Quetta sits near theDurand Lineborder withAfghanistanand is an important trade and communications centre between the two countries as well as an important military location occupying a vital strategic position for thePakistani Armed Forces. The city lies on theBolan Passroute which was once the only gateway to and fromSouth Asia. The city was the closest city to the1935and the2008 earthquakesboth of which resulted in a great deal of damage to the city and significant loss of life.
Quettais also spelledKuwatahwhich is a variation ofKuatta, aPashtoword, orKotaBrahuiword meaning "fort".It is believed the city's name is derived from the three imposing hills (Chiltan, Takatu, Mehrdar) which surround the city.
The area was originally inhabited byKasi, ofPashtuntribes andShahwaniofBalochtribes. The first detailed account of Quetta is from the 11th century when it was captured byMahmud of Ghazniduring one of his invasions of the Indian sub-continent. In 1543, the Mughal emperorHumayunrested in Quetta on his retreat to Persia, leaving his one-year-old son Akbar in the city until his return two years later. TheKhan of Kalatruled Quetta until 1556, when the Persians conquered the city, only to have it retaken by Akbar in 1595. In 1828 the first westerner to visit Quetta described it as a mud-walled fort surrounded by three hundred mud houses. Although the city was occupied briefly in 1839 by the British during theFirst Afghan War, it was not until 1876 that Quetta became part of the British Empire, withRobert Sandemanbeing made the political leader for Baluchistan. The arrival of British troops led to the establishment of road and rail links and the introduction of schools, mainly for strategic purposes.
The British made the largely Pashtun area part ofBritish Balochistan. In April 1883 it was combined with Pishin into a single administrative unit.
By the time of the earthquake on 31 May 1935, Quetta had developed into a bustling city with a number of multi-storey buildings. The earthquake, the epicentre of which was close to the city, destroyed most of the city infrastructure and killed an estimated 40,000 people. In the years since the city has been rebuilt mainly with local funds. Structures are now generally earthquake resistant comprising single storey structures built with bricks and re-inforced concrete.
On joining Pakistan, Quetta was made the capital city of the newly created province of Balochistan before it was combined with other Balochi states (Kalat, Makran, Lasbela and Kharan) to form the Baloch province. Quetta was to remain the capital of the province until 1971.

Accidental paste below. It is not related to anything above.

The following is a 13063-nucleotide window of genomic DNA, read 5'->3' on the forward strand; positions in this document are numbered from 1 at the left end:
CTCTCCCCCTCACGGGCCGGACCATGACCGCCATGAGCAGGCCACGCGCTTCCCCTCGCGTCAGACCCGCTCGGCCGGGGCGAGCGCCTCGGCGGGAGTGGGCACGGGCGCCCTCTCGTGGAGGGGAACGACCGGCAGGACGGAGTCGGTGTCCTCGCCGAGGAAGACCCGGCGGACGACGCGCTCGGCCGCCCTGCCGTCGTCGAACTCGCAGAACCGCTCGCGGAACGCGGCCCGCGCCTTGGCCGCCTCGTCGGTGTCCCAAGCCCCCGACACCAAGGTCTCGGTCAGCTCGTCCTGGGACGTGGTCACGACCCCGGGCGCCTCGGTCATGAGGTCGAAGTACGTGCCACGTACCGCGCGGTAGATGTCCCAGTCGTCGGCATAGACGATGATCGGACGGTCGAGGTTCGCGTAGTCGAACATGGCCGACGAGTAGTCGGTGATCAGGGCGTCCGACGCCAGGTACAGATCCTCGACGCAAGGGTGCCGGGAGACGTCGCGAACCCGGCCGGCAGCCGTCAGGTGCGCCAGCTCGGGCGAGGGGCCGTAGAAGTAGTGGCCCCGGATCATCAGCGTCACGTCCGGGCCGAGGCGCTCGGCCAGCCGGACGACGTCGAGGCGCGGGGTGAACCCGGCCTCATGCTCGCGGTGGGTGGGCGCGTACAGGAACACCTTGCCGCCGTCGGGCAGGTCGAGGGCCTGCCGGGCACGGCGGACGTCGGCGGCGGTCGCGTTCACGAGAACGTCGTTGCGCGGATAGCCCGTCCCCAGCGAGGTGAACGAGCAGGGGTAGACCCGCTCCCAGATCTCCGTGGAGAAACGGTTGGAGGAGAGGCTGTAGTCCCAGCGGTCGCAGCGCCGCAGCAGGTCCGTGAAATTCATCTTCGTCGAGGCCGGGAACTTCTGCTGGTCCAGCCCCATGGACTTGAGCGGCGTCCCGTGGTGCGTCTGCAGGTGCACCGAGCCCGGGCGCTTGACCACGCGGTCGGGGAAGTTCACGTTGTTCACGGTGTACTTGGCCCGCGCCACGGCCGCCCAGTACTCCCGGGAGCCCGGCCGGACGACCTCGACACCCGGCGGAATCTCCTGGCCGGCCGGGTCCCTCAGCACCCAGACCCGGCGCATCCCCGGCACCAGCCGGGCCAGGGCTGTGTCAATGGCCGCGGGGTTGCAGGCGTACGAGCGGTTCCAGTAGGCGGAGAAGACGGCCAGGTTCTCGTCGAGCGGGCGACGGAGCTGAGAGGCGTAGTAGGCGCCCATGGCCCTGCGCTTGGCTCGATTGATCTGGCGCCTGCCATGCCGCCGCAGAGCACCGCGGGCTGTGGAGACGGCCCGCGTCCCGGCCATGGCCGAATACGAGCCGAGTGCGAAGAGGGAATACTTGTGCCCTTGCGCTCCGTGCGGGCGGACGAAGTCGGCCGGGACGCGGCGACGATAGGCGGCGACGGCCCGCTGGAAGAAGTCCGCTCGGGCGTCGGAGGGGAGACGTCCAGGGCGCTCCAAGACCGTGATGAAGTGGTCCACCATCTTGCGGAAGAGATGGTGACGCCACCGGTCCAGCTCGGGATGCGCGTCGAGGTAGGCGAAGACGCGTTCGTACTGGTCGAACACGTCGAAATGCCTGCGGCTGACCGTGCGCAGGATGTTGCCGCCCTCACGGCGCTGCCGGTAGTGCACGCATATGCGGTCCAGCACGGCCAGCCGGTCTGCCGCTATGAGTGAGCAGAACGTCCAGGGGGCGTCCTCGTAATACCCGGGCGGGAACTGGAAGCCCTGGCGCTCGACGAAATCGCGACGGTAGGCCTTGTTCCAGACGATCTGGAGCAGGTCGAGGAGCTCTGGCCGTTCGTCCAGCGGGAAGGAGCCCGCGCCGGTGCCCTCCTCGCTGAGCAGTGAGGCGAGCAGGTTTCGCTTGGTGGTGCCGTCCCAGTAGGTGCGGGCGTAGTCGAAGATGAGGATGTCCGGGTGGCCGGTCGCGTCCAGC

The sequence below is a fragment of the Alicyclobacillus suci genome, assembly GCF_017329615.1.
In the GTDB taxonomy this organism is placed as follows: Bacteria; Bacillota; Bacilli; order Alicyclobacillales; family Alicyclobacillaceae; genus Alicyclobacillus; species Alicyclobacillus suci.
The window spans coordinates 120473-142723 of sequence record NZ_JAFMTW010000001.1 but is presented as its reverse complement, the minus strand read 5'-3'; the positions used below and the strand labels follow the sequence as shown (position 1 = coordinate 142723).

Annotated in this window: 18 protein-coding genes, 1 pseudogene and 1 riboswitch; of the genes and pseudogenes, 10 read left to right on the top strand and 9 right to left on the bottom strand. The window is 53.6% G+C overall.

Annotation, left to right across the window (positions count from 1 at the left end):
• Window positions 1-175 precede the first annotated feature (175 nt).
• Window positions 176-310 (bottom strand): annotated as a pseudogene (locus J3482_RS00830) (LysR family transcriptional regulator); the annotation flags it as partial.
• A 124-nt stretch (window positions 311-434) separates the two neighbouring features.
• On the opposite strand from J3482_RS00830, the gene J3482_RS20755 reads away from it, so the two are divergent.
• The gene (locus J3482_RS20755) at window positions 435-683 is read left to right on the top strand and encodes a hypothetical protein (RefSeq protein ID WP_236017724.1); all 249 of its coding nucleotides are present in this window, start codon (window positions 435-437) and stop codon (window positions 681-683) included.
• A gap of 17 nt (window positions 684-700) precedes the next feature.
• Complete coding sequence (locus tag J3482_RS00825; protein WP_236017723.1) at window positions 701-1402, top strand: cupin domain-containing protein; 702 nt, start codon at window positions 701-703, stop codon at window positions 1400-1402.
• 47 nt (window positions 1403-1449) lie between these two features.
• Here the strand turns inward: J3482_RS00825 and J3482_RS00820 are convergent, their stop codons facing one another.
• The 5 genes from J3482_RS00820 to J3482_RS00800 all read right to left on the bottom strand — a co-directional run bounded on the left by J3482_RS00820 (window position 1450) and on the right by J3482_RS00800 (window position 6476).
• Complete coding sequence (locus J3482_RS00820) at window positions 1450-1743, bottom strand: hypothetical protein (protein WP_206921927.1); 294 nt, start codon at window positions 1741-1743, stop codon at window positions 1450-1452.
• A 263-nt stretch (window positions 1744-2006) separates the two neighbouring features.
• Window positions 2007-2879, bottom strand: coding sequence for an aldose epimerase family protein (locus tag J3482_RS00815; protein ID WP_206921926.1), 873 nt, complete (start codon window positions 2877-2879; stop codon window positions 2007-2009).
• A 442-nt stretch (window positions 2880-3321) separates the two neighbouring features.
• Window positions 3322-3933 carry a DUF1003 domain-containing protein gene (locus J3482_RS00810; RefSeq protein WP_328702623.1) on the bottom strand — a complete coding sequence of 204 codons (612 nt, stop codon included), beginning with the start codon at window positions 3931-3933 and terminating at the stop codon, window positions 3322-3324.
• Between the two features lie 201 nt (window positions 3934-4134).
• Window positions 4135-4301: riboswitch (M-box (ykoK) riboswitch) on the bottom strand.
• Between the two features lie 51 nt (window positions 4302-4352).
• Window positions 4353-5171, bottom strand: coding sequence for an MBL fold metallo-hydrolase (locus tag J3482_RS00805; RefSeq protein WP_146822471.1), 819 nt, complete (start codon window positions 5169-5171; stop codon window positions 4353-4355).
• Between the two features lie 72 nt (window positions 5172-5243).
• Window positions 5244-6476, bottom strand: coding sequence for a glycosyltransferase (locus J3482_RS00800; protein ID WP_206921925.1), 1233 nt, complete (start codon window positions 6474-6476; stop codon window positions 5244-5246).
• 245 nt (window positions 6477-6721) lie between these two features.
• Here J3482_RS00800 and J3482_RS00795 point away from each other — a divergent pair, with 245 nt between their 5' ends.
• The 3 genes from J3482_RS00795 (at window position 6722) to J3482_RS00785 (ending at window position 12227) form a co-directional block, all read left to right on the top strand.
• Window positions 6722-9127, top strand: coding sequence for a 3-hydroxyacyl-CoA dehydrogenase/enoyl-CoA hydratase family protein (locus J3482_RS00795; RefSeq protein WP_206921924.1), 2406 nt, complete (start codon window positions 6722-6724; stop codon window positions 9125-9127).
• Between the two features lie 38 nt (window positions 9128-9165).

Quetta has adesert climate(KöppenBWk) with a significant variation between summer and winter temperatures. Summer starts in late May and goes on until early September with average temperatures ranging from 24-26 °C (75-78 °F).The highest temperature in Quetta is 42 °C (108 °F) which was recorded on 10th July, 1998.Autumn starts in late September and continues until mid-November with average temperatures in the 12-18 °C (55-65 °F) range. Winter starts in late November and ends in late March, with average temperatures near 4-5 °C (39-41 °F).The lowest temperature in Quetta is −18.3 °C (−0.9 °F) which was recorded on 8th January, 1970.Spring starts in early April and ends in late May, with average temperatures close to 15 °C (60 °F). Unlike most of Pakistan, Quetta does not have a monsoon season of sustained, heavy rainfall. Highest rainfall during 24 hours in Quetta is 113 millimetres (4.4 in) which was recorded on 17 December, 2000., Highest monthly rainfall is 232.4 millimetres (9.15 in) which was recorded in March, 1982.and the highest annual rainfall is 949.8 millimetres (37.39 in) recorded in 1982.In the winter snow is the principle mode of precipitation with snow falling mostly in the months of December, January and February.
The city saw droughts in the year 2000, and 2001. During these years the city didn't received snowfall and received below normal rains. While in 2003 the city received snowfall after a long period of five years. In 2004, and 2005 Quetta received normal rains with snowfall while in 2006, 2007 and 2009 the city doesn't revived any snow, except 2008 when Quetta received snowfall of four inches (102 mm) in four hours on 29 January, 2008.While on 2 February, 2008 Quetta received more than one foot of snow in just 10 hours.These are the heaviest snowfall for the city for the last ten years. During the winter of 2010 it doesn't received snowfall land saw below normal rains due to the presence ofEl-Ninoover Pakistan.